of the undocumented workers in California are younger and healthier than the average population, and when they do use medical services, their average costs tend to be less than the average costs of legal residents. In summary, several studies now show that including undocumented workers in an insurance plan is not only the right thing to do for humanitarian reasons; it is also the smart thing to do to keep our community vibrant, healthy and economically sound. It will also protect us all when communicable diseases become epidemic. Bibliography: Ensuring California’s Future by Insuring California’s Undocumented, by Enrico Marcelli, Manuel Pastor and Steve Wallace ensuringundocbrief-may2014.pdf

Marta’s Child John Loofbourow, MD Yes, you are one of those Who always work and dwell Where no one ever knows Of what you do so well.

Your precious life is spent In thankless silent toil ‘Til you at last relent And fertilize our soil.

With dirty rooms and sheets Or growing fruits and seeds Or many kinds of meats Or clearing yards of weeds.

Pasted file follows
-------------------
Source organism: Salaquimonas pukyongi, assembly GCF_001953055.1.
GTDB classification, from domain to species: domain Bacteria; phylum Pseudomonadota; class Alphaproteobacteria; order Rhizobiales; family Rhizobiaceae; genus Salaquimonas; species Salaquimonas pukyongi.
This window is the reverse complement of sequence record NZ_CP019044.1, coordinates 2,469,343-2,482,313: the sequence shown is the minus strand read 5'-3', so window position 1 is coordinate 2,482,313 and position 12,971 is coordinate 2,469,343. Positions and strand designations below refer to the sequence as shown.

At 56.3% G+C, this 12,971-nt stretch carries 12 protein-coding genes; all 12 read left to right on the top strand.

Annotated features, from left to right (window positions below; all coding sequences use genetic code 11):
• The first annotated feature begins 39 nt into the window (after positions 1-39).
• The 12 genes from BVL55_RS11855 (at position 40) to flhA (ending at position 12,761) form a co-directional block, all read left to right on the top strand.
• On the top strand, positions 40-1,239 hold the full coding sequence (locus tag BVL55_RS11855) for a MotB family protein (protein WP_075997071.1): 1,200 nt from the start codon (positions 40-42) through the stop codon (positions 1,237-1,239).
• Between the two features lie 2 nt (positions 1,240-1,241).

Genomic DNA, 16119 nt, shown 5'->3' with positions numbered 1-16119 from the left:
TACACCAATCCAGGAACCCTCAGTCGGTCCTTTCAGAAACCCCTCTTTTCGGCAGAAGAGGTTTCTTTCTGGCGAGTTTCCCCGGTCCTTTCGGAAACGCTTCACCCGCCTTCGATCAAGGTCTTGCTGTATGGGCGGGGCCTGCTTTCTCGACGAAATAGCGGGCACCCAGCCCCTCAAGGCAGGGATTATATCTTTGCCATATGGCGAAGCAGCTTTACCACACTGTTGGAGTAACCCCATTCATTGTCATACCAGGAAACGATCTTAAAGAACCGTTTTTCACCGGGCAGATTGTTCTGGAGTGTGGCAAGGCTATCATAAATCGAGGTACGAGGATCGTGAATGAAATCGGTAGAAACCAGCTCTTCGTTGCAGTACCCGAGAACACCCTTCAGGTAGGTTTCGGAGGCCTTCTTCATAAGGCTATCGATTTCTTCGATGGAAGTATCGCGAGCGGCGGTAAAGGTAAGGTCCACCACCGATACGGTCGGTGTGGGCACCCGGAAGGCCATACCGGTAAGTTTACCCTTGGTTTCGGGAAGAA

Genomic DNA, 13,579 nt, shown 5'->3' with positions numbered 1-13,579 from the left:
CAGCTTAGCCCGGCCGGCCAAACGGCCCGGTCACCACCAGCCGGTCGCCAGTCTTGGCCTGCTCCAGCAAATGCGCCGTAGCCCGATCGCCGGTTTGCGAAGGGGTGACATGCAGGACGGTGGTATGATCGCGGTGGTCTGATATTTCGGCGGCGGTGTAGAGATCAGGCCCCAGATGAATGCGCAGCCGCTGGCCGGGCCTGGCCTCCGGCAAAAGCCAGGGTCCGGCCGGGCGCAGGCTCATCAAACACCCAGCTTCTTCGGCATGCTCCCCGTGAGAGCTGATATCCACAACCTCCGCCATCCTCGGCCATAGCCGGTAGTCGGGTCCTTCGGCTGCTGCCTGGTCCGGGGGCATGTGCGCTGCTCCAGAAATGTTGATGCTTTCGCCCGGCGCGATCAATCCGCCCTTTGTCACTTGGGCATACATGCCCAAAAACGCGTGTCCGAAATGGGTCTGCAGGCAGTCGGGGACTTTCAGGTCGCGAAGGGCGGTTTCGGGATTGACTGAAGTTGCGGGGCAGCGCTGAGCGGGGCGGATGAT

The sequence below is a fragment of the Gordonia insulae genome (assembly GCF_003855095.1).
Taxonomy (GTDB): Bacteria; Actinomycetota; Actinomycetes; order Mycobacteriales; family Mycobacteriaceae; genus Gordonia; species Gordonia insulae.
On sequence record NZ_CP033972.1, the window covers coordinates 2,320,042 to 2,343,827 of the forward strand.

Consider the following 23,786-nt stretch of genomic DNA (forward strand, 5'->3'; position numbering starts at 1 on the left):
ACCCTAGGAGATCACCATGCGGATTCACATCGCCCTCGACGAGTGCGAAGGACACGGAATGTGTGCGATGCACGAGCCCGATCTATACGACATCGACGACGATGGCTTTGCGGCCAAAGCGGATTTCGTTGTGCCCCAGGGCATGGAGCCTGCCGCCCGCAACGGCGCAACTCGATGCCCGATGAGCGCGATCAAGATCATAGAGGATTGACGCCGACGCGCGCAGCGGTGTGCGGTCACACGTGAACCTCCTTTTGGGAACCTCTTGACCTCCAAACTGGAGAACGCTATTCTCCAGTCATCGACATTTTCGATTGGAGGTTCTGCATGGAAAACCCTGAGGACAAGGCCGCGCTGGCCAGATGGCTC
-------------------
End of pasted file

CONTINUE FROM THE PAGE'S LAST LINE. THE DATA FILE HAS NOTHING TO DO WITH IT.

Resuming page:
Wherever you are from Or what your sex or race With documents or none None here will take your place.

Or raising someone’s child Or renting flesh to one Who likes to be defiled And laughs when it is done.

You will change our choice Of food and art and song And color with your voice Our universal tongue.

So none can ever say If you are tú or me; Or put another way, If yo y tú are We.

Photo by John Loofbourow, MD

September/October 2014


We Can Still Cure the SGR Mess By Amerish Bera, MD, Congressman, District 7

Comments or letters, which may be published in a future issue, should be sent to the author’s email or to e.LetterSSV Medicine@gmail. com.